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Maintaining Financial Health, Part 1, by Salim Admon

October 24, 2011

Just as individuals must follow certain diet and exercise regimens to maintain physical health, keeping one’s finances in good condition requires time, attention, and dedication. In this two-part article, I discuss simple methods of keeping finances stable while simultaneously nurturing investments and avoiding common pitfalls.

First, focus on living within your means. Most individuals encounter financial difficulties due to spending more than their income allows. You should budget to pay off vital expenses and store money away for retirement or unforeseen circumstances such as car repairs or medical bills. After these expenses are taken care of, you may set aside a small amount of income for non-essential items or activities.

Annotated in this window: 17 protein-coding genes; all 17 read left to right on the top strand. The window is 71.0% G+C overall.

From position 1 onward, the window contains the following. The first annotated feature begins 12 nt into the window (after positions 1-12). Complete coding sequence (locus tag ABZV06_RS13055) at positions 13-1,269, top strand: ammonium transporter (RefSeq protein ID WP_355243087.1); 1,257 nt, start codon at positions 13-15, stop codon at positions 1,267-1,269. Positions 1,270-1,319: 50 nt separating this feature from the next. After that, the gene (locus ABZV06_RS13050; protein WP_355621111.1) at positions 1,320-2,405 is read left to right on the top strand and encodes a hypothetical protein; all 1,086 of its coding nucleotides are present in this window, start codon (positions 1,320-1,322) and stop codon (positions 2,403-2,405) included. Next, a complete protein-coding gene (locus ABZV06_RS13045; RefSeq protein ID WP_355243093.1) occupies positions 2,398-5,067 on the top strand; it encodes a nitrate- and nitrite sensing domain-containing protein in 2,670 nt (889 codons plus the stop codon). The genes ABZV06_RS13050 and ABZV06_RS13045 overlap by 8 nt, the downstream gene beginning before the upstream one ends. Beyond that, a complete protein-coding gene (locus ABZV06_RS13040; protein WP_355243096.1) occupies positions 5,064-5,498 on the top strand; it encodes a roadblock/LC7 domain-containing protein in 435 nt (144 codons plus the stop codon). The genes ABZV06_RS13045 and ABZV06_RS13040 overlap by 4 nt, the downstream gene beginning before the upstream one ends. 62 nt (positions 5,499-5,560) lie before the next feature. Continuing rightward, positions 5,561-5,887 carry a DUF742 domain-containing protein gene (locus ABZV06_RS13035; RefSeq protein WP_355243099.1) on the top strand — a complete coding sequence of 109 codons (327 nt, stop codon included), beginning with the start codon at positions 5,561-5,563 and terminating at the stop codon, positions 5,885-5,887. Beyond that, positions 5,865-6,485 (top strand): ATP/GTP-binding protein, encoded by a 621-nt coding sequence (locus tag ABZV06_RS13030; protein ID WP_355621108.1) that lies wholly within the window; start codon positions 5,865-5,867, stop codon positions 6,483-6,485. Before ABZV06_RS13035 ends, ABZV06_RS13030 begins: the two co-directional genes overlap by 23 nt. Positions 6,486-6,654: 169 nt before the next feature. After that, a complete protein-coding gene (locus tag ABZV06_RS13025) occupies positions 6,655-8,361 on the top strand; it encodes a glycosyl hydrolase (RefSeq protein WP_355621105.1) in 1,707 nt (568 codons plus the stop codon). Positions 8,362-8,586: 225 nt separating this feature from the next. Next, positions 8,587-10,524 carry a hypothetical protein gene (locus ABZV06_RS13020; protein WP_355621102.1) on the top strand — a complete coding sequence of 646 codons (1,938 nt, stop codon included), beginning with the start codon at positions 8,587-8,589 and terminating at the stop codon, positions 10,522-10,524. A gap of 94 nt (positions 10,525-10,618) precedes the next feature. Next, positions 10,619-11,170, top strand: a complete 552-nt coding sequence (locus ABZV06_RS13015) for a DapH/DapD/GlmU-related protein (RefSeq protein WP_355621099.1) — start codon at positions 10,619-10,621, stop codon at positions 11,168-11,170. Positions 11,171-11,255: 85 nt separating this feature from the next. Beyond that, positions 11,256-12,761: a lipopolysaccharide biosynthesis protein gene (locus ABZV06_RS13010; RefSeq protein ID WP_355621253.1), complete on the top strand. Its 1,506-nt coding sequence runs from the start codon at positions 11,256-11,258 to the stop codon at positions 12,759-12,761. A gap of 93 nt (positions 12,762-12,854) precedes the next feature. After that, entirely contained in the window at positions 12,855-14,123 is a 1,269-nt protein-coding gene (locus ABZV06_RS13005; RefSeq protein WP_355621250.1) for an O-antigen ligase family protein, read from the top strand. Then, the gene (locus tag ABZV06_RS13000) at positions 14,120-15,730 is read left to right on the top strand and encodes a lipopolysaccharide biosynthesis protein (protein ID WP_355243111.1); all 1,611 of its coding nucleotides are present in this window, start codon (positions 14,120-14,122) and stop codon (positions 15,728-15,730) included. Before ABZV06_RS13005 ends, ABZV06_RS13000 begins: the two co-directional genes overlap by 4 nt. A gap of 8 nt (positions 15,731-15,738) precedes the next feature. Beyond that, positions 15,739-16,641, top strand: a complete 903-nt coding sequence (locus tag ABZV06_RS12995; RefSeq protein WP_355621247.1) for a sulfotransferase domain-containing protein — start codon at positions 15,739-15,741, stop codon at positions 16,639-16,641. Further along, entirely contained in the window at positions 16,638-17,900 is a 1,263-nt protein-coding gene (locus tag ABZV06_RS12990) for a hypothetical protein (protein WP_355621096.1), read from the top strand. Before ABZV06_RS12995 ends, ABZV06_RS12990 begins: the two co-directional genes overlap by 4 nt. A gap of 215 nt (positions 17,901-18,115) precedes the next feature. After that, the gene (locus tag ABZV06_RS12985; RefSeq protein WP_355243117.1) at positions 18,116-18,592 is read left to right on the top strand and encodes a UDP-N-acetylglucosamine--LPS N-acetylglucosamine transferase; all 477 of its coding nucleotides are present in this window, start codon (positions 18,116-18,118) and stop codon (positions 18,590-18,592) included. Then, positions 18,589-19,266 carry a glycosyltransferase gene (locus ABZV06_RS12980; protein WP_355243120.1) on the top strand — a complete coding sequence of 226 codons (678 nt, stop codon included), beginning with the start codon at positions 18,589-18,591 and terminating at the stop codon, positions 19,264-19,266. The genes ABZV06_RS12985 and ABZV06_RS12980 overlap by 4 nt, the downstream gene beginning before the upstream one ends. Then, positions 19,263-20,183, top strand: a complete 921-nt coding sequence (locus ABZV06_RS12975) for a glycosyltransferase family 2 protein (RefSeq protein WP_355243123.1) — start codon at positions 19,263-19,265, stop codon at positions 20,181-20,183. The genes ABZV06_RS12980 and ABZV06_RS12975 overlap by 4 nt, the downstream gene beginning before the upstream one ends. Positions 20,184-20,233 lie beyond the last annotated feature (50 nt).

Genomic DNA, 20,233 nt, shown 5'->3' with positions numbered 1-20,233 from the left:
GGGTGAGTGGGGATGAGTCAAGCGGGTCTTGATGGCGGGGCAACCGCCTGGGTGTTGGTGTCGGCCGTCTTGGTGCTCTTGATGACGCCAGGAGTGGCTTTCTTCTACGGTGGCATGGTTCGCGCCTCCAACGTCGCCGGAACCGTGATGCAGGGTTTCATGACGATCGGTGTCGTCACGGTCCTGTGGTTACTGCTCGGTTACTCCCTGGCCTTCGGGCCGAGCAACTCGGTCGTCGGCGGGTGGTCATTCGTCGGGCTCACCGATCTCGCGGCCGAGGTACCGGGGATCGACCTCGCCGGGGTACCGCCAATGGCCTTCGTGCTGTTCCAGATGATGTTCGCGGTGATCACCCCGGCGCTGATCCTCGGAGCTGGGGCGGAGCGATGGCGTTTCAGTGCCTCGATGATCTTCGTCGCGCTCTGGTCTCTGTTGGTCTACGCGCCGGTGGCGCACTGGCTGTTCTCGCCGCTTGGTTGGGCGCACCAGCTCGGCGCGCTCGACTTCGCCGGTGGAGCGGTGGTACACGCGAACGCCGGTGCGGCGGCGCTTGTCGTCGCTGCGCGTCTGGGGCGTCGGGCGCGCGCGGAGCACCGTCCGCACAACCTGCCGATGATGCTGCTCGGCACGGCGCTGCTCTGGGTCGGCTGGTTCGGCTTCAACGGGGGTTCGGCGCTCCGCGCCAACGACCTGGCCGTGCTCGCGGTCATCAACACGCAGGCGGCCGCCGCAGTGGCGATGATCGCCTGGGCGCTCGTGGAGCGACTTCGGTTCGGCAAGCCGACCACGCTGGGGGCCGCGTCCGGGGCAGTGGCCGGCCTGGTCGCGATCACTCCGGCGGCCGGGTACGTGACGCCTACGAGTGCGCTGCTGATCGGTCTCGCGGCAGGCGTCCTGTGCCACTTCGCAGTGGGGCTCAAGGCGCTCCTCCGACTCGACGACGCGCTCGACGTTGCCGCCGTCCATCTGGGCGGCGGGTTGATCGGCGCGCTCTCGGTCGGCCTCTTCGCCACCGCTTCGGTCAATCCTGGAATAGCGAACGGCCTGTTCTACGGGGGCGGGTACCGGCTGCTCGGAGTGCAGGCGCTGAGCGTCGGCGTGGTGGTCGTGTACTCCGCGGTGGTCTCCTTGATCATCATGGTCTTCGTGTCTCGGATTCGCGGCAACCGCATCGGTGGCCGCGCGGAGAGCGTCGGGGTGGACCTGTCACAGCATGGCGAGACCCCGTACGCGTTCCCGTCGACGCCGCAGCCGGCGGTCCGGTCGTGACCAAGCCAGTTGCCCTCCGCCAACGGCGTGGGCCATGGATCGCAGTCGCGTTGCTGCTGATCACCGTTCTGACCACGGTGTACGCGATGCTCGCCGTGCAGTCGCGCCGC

Second, realize that every financial decision you make comes with positive or negative consequences. A wise investment might reap great rewards, but selling or liquidating assets like stocks, bonds, or mutual funds may come with penalties such as an early withdrawal fee. Before making any financial decision, perform research to learn the pros and cons of your intended actions.

As your financial portfolio goes through dips and rises, you will need to keep wills and other important documents up to date. For example, should your financial worth exceed a certain point, general wills naming guardians and such may not prove adequate for dealing with more complex investments. Should your funds dictate terms and conditions in your will that you feel fall outside your purview of understanding, contact a financial advisor for help.

About the Author

Salim Admon has served as a Financial Advisor at Strategic Financial Group since 2005. Respected among his colleagues and clients, Salim Admon has received prestigious recognitions such as the Western regional award for the most productive new financial representative.

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